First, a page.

Opinion: AI is turbocharging disinformation attacks on voters, especially in communities of color

As the general election campaign begins in earnest, we can expect disinformation attacks to target voters, especially in communities of color. This has happened before: In 2016, for example, Russia’s disinformation programs zeroed in on Black Americans, creating Instagram and Twitter accounts that masqueraded as Black voices and producing fake news websites such as blacktivist.info, blacktolive.org and blacksoul.us.

Advances in technology will make these efforts harder to recognize. Envision those same fake accounts and websites featuring hyper-realistic videos and images intended to sow racial division and mislead people about their voting rights. With the advent of generative artificial intelligence, that is possible at little to no cost, turbocharging the kind of disinformation that has always targeted communities of color.

It’s a problem for candidates, election offices and voter outreach groups in the months ahead. But voters themselves will ultimately have to figure out what is real news or fake news, authentic or AI-generated.

For immigrants and communities of color — who often face language barriers, distrust democratic systems and lack technology access — the challenge is likely to be more significant. Across the nation, and especially in states such as California with large communities of immigrants and people with limited knowledge of English, the government needs to help these groups identify and avoid disinformation,

Asian Americans and Latinos are particularly vulnerable. About two-thirds of the Asian American and Pacific Islander population are immigrants, and a Pew Research Center report states that “[86%] of Asian immigrants 5 and older say they speak a language other than English at home.” The same dynamics hold true for Latinos: Only 38% of the U.S. foreign-born Latino population reports being proficient in English.

Targeting non-English-speaking communities has several advantages for those who would spread disinformation. These groups are often cut off from mainstream news sources that have the greatest resources to debunk deepfakes and other disinformation, preferring online engagement in their native languages, where moderation and fact-checking are less prevalent. Forty-six percent of Latinos in the U.S. use WhatsApp, while many Asian Americans prefer WeChat. Wired magazine reported that the platform “is used by millions of Chinese Americans and people with friends, family, or business in China, including as a political organizing tool.”

Disinformation aimed at immigrant communities is poorly understood and difficult to track and counteract, yet it is getting easier and easier to create. In the past, producing false content in non-English languages required intensive work from humans and was often low in quality. Now, AI tools can create hard-to-track, in-language disinformation at lightning speed and without the vulnerabilities and scaling problems posed by human limitations. Despite this, much research on misinformation and disinformation concentrates on English-language uses.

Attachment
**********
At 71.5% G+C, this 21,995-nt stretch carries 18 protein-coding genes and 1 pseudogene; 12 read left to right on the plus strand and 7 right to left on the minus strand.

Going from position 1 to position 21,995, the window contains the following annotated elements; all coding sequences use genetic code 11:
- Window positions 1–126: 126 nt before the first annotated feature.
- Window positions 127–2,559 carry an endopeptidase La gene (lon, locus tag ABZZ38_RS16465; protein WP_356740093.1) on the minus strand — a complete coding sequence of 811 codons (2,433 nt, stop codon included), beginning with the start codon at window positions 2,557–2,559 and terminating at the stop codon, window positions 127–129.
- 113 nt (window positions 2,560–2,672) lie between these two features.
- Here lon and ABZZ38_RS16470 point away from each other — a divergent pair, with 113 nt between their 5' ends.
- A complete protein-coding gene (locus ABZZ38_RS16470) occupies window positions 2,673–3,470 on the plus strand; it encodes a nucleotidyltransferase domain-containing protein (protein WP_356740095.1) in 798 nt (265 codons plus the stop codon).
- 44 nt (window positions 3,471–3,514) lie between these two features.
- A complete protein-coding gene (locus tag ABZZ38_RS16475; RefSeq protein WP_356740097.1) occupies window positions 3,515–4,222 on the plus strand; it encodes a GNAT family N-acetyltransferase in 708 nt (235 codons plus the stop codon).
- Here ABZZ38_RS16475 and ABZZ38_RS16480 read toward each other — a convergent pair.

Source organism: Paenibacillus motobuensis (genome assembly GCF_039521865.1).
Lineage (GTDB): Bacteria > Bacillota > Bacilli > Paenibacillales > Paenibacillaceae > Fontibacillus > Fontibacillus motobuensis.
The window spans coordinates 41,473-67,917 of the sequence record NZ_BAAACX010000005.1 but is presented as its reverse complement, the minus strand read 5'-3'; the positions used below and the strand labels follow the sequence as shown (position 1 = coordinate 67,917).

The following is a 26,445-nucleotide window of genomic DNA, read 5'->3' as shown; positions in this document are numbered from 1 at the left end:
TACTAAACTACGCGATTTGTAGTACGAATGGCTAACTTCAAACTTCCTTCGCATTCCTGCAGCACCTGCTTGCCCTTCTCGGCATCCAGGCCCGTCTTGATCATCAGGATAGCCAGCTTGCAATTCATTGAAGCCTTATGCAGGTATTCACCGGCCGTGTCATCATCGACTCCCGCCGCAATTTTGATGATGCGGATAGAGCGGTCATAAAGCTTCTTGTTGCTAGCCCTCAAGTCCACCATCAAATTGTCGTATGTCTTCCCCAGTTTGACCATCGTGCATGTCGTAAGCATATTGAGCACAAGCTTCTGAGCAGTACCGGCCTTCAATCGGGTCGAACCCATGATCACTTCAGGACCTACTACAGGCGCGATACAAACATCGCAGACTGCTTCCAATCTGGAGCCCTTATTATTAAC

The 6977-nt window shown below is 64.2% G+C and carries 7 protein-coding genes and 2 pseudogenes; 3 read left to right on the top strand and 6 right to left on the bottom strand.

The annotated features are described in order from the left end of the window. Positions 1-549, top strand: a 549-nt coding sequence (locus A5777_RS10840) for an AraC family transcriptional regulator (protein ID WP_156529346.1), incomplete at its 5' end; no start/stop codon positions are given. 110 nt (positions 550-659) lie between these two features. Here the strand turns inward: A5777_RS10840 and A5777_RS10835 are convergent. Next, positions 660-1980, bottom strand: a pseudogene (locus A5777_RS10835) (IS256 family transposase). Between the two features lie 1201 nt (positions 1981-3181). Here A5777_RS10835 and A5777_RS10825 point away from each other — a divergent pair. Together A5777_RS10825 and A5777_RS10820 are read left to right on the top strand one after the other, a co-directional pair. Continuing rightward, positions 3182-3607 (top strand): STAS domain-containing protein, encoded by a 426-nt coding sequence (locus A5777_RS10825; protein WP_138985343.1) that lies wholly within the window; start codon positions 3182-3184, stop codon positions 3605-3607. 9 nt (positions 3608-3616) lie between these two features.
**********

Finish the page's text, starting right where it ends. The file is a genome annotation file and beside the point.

Attempts to target communities of color and non-English speakers with disinformation are aided by many immigrants’ heavy reliance on their mobile phones for internet access. Mobile user interfaces are particularly vulnerable to disinformation because many desktop design and branding elements are minimized in favor of content on smaller screens. With 13% of Latinos and 12% of African Americans dependent on mobile devices for broadband access, in contrast to 4% of white smartphone owners, they are more likely to receive — and share — false information.

Social media companies’ past efforts to counter voter disinformation have fallen short. Meta’s February announcement that it would flag AI-generated images on Facebook, Instagram and Threads is a positive but minor step toward stemming AI-generated disinformation, especially for ethnic and immigrant communities who may know little about its effects. Clearly, a stronger government response is needed.

The California Initiative for Technology and Democracy, or CITED, where we serve on the board of directors, will soon unveil a legislative package that would require broader transparency for generative AI content, making sure users of social media know what video, audio and images were made by AI tools. The bills would also require labeling of AI-assisted political disinformation on social media, prohibit campaign ads close to an election from using the technology and restrict anonymous trolls and bots.

In addition, CITED plans to hold a series of community forums around California with partner organizations rooted in their regions. The groups will speak directly to leaders in communities of color, labor leaders, local elected officials and other trusted messengers about the dangers of false AI-generated information likely to be circulating this election season.

The hope is that this information will be relayed at the community level, making voters in the state more aware and skeptical of false or misleading content, building trust in the election process, election results and our democracy.

Bill Wong is a campaign strategist and the author of “Better to Win: Hardball Lessons in Leadership, Influence, & the Craft of Politics.” Mindy Romero is a political sociologist and the director of the Center for Inclusive Democracy at the USC Price School of Public Policy.

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